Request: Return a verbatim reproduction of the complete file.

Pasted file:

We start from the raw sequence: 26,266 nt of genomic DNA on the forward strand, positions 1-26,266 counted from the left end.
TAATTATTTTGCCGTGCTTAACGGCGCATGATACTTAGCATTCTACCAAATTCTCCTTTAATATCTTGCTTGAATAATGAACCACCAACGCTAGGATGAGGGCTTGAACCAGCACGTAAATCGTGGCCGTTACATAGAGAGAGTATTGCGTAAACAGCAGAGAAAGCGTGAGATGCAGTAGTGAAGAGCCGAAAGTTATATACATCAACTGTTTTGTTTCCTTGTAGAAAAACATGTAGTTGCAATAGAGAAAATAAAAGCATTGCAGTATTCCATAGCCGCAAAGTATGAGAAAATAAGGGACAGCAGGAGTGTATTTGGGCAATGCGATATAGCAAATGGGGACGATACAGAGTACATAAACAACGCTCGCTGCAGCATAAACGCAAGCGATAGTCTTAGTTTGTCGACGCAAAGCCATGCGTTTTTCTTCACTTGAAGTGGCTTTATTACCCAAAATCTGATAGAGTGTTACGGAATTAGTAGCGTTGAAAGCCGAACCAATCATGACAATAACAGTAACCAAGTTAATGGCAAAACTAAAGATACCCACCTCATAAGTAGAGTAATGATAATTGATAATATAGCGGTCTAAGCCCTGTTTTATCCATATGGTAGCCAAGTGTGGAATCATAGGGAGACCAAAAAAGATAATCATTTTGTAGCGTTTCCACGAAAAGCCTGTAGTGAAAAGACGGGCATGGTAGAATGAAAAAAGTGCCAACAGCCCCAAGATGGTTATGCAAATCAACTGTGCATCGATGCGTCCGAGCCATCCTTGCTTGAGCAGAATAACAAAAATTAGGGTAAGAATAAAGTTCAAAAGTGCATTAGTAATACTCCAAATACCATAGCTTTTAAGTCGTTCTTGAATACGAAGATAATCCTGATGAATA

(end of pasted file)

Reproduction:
We start from the raw sequence: 26,266 nt of genomic DNA on the forward strand, positions 1-26,266 counted from the left end.
TAATTATTTTGCCGTGCTTAACGGCGCATGATACTTAGCATTCTACCAAATTCTCCTTTAATATCTTGCTTGAATAATGAACCACCAACGCTAGGATGAGGGCTTGAACCAGCACGTAAATCGTGGCCGTTACATAGAGAGAGTATTGCGTAAACAGCAGAGAAAGCGTGAGATGCAGTAGTGAAGAGCCGAAAGTTATATACATCAACTGTTTTGTTTCCTTGTAGAAAAACATGTAGTTGCAATAGAGAAAATAAAAGCATTGCAGTATTCCATAGCCGCAAAGTATGAGAAAATAAGGGACAGCAGGAGTGTATTTGGGCAATGCGATATAGCAAATGGGGACGATACAGAGTACATAAACAACGCTCGCTGCAGCATAAACGCAAGCGATAGTCTTAGTTTGTCGACGCAAAGCCATGCGTTTTTCTTCACTTGAAGTGGCTTTATTACCCAAAATCTGATAGAGTGTTACGGAATTAGTAGCGTTGAAAGCCGAACCAATCATGACAATAACAGTAACCAAGTTAATGGCAAAACTAAAGATACCCACCTCATAAGTAGAGTAATGATAATTGATAATATAGCGGTCTAAGCCCTGTTTTATCCATATGGTAGCCAAGTGTGGAATCATAGGGAGACCAAAAAAGATAATCATTTTGTAGCGTTTCCACGAAAAGCCTGTAGTGAAAAGACGGGCATGGTAGAATGAAAAAAGTGCCAACAGCCCCAAGATGGTTATGCAAATCAACTGTGCATCGATGCGTCCGAGCCATCCTTGCTTGAGCAGAATAACAAAAATTAGGGTAAGAATAAAGTTCAAAAGTGCATTAGTAATACTCCAAATACCATAGCTTTTAAGTCGTTCTTGAATACGAAGATAATCCTGATGAATA